Transcription: Arlene Interviewed On Fox News 29 in Philadelphia

3:56 Minutes

News Anchor 1: It’s a relationship news this morning!

News Anchor 2: There’s a lot of it! I’m reading all of this stuff… all this marriage news!

News Anchor 1: There are two different studies out this morning. One is saying divorce and also losing your job could be the two biggest setbacks to your happiness in life, saying, well people who got divorced just might say “Wait a minute! I think I’m happier now that I’m single!”

News Anchor 2: Alone. Right!

News Anchor 1: But they’re saying “Many studies have taken into account these big emotional changes that you feel in your life, and it could have long term effects!”

News Anchor 2: Which isn’t surprising! And we were talking about this in the meeting yesterday, I think a lot of people say “Well, I’m getting divorced, I’m walking away! I’m upset!” Or you know “I’m getting fired. I don’t care!” But it turns out, you know inside it does matter! It takes an emotional toll in the body.

News Anchor 1: And another study as well in this relationship topic that says “You know what? If you’re sleeping in separate bedrooms, and you’re married, you could be having some troubles as well!” Let’s bring in therapist Arlene Foreman to sort all of these craziness out for us this morning in these relationship stories. Good morning to you!

Arlene: Good morning!

News Anchor 1: Okay. So first of all, sleeping in separate bedrooms and you’re married, is that setting up for failure later?

Arlene: Well, for me the point of marriage is to feel good, and to feel good, I’ve got to maintain the Oxytocin hormone in my brain. And the way to maintain it is cuddle, hug and touch. If we’re sleeping in separate beds, that’s kinda hard.

News Anchor 2: You know, I was reading up on this study, and while we’re talking about sleeping in the same bed or what have you, so many people (I don’t wanna go off on a tension), but so many adults snore, and I think the reality is people are so busy these days they just wanna get a good night’s sleep, and if you’re sleeping next to someone who snores, you know, you just can’t handle it! So people, I think 75 percent of adults they say, you know, snore. So some people just end up going to separate rooms.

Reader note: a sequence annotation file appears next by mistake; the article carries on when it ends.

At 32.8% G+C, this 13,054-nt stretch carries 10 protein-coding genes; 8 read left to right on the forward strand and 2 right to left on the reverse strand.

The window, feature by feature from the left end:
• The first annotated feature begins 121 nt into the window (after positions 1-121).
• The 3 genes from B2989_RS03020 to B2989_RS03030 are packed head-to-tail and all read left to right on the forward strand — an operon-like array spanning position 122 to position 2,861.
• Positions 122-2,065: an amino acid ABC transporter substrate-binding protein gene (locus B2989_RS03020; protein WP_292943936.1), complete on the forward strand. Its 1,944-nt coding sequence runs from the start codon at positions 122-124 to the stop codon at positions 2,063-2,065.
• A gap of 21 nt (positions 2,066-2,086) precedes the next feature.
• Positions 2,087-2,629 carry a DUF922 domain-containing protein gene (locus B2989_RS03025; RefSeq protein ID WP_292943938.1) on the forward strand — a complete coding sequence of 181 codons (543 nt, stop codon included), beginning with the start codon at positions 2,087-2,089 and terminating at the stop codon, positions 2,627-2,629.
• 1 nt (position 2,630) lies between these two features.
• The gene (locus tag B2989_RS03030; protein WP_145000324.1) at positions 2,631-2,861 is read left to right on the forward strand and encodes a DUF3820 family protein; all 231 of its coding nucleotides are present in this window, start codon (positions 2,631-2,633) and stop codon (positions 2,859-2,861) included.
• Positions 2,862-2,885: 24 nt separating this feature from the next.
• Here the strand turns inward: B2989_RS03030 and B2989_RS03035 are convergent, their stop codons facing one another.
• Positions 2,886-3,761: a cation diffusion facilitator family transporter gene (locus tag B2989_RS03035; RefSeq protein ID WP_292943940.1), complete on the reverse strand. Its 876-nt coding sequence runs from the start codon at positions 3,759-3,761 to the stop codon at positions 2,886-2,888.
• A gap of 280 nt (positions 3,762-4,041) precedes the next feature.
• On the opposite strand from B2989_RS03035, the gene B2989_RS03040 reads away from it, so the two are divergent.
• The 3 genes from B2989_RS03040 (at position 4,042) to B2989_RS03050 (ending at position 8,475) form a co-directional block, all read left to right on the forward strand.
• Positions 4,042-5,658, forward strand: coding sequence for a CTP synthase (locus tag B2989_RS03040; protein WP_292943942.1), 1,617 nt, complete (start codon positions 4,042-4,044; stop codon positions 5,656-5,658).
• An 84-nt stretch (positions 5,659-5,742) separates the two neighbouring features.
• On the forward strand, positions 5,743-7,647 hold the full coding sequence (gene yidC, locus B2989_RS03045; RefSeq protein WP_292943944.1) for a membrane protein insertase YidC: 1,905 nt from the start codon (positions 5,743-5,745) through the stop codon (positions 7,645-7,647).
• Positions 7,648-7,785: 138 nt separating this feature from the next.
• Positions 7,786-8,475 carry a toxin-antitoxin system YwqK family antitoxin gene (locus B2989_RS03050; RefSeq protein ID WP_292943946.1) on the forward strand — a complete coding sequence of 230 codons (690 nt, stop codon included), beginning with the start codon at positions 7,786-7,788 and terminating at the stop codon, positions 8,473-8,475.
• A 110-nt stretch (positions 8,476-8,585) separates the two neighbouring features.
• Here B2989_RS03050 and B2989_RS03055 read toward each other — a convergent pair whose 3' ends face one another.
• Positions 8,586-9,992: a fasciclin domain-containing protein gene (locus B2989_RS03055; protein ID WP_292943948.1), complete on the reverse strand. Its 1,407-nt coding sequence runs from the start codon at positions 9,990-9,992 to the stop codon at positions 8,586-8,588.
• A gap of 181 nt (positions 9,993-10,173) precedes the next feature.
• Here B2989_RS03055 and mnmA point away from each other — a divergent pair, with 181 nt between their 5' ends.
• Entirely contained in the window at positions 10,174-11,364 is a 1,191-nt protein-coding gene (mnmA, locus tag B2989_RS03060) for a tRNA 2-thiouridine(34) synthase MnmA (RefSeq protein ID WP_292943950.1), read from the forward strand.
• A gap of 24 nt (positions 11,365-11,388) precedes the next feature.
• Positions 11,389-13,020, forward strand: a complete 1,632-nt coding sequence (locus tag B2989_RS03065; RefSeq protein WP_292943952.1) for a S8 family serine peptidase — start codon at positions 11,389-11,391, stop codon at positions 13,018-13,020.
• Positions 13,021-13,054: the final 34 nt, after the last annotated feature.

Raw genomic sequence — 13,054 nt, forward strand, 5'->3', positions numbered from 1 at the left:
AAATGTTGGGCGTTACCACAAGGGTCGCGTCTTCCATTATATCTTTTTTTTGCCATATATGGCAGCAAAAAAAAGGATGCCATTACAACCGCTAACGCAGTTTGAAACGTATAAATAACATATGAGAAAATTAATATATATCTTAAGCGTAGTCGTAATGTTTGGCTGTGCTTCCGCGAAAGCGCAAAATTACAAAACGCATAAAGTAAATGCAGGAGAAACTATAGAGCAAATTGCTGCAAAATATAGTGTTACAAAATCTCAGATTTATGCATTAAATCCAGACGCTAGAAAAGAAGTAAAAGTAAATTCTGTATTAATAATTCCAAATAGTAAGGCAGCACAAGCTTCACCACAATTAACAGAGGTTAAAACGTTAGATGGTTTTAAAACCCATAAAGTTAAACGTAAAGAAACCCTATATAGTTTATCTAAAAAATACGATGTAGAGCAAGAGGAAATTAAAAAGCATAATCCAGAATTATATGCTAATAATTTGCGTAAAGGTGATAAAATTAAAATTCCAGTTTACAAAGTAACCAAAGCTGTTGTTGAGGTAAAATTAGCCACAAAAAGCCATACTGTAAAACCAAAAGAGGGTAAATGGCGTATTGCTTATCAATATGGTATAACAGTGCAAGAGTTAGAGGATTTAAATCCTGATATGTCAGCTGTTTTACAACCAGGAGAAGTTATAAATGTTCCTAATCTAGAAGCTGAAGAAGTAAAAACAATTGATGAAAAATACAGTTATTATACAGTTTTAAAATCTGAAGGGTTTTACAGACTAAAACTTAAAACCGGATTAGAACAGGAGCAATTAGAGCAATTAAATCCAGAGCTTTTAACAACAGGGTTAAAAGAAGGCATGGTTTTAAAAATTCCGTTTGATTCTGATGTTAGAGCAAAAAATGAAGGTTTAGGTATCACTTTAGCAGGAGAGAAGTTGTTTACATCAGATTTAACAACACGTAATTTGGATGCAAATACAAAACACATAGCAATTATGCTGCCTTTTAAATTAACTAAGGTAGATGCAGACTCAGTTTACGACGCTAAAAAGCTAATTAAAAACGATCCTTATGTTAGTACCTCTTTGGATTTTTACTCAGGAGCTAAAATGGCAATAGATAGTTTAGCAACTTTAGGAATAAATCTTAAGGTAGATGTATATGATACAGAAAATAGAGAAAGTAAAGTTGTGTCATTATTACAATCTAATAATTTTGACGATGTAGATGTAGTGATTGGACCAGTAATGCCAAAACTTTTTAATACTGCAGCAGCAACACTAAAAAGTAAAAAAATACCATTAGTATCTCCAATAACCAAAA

Arlene: Um, that’s okay if you need to sleep because somebody snores or whatever. But at least, get in the same bed before you go to sleep and cuddle, and maybe even wake up 10 minutes early, and get in the same bed and cuddle before you get your day started so you got your Oxytocin going most of the nights and during the day.

News Anchor 1: Hopefully my mom will listen to that because you know, my dad snores so loudly, and half the night, I think she has to hit him in the rib. So mom, if you’re watching, at that point get out of bed and go sleep in the couch for a little while! Let’s talk about this other study Arlene. It’s interesting that’s saying divorce, people might be repressing these feelings if you get a divorce, and mainly, to some sort of emotional damage later in life?

Arlene: You know, you ever hear of the saying “Everything changes and nothing changes”? If you’re getting a divorce and you just change the place you live in and the partner, and you didn’t change your skills, the way you relate to people, of course you’re still depressed or you still have the same problems. That doesn’t happen to my clients, whether they stay together or they get divorced, they learn new skills and they have a better sense of how to connect to people. So it works for them, either way.

News Anchor 2: A light bulb just went off! I promise you that that makes so much sense!

News Anchor 1: True!

News Anchor 2: I guess that’s why some people keep getting into these bad relationships because they aren’t changing.

Arlene: That’s right! And take the same kind of people, nothing changes!

News Anchor 1: And what about losing a job? Really quickly – losing a job, you’d say, “I was fired, I don’t care!” Do you really care?

Arlene: You know in this pocket I care and it’s devastating, and in this pocket it’s an opportunity. And I’ve had many people who have been devastated and crushed, and a year later, saying “Oh my God! That was the best thing that happened to me!”

News Anchor 1: Alright! Arlene Foreman, therapist for us. Thank you so much this morning. We appreciate it!

Arlene: You’re welcome.

News Anchor 1: It’s true! You know, you think about those books, I got fired, double trumped, all those other people that say “I got fired!” And you need some of this in your life.

News Anchor 2: Maybe that’s your sign to try something new.

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